Big dittoes on Eisner. What a talent; what a storyteller.


35 posted on 01/06/2012 8:48:23 PM PST by JennysCool (My hypocrisy goes only so far)
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To: Behind Liberal Lines

Groo. Did I err?


36 posted on 01/07/2012 1:33:43 PM PST by glorgau
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To: Behind Liberal Lines
The author obviously missed this from Obama in 2009.

EXPLOSIVE NEW AUDIO Reveals White House Using NEA to Push Partisan Agenda (latest -Breitbart)

Should the National Endowment for the Arts encourage artists to create art on issues being vehemently debated nationally?

That is the question that I set out to discuss a little over three weeks ago when I wrote an article on Big Hollywood entitled The National Endowment for the Art of Persuasion?”

The question still requires debate but the facts do not.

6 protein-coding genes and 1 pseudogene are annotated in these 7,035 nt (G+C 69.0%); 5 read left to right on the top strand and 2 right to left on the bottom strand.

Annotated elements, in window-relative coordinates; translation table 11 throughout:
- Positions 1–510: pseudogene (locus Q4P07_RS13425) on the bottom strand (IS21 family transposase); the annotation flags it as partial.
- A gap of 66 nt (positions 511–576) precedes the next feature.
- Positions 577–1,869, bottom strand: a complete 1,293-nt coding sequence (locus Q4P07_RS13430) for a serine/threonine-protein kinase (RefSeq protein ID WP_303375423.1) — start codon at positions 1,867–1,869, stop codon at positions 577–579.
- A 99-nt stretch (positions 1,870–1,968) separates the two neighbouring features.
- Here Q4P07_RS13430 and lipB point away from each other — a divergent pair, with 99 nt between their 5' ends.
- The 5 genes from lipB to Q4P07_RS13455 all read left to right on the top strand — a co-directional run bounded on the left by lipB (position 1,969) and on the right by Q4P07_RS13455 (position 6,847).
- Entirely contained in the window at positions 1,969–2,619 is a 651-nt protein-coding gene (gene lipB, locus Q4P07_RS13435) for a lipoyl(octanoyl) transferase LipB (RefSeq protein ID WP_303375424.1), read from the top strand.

The NEA and the White House did encourage a handpicked, pro-Obama arts group to address politically controversial issues under contentious national debate. That fact is irrefutable.

The Obama administration purposefully reached out to the "arts" community to intentionally insert those messages into the works that people will see.

It was done to support Obama and his agenda.

-PJ

37 posted on 01/10/2012 9:12:58 PM PST by Political Junkie Too (If you can vote for President, then your children can run for President.)
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To: Political Junkie Too

I have no doubt Obama would do that with the NEA. However, I have my doubts that the NEA is overseeing or funding comic books from giant corporations like Disney and Warner Brothers. More likely it’s just a case of lib writers pushing their agenda on their own


38 posted on 01/11/2012 5:13:55 AM PST by Behind Liberal Lines
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To: Behind Liberal Lines

"Comic books...never read 'em..."


39 posted on 01/11/2012 5:28:42 AM PST by Jonah Hex ("To Serve Manatee" is a cookbook!)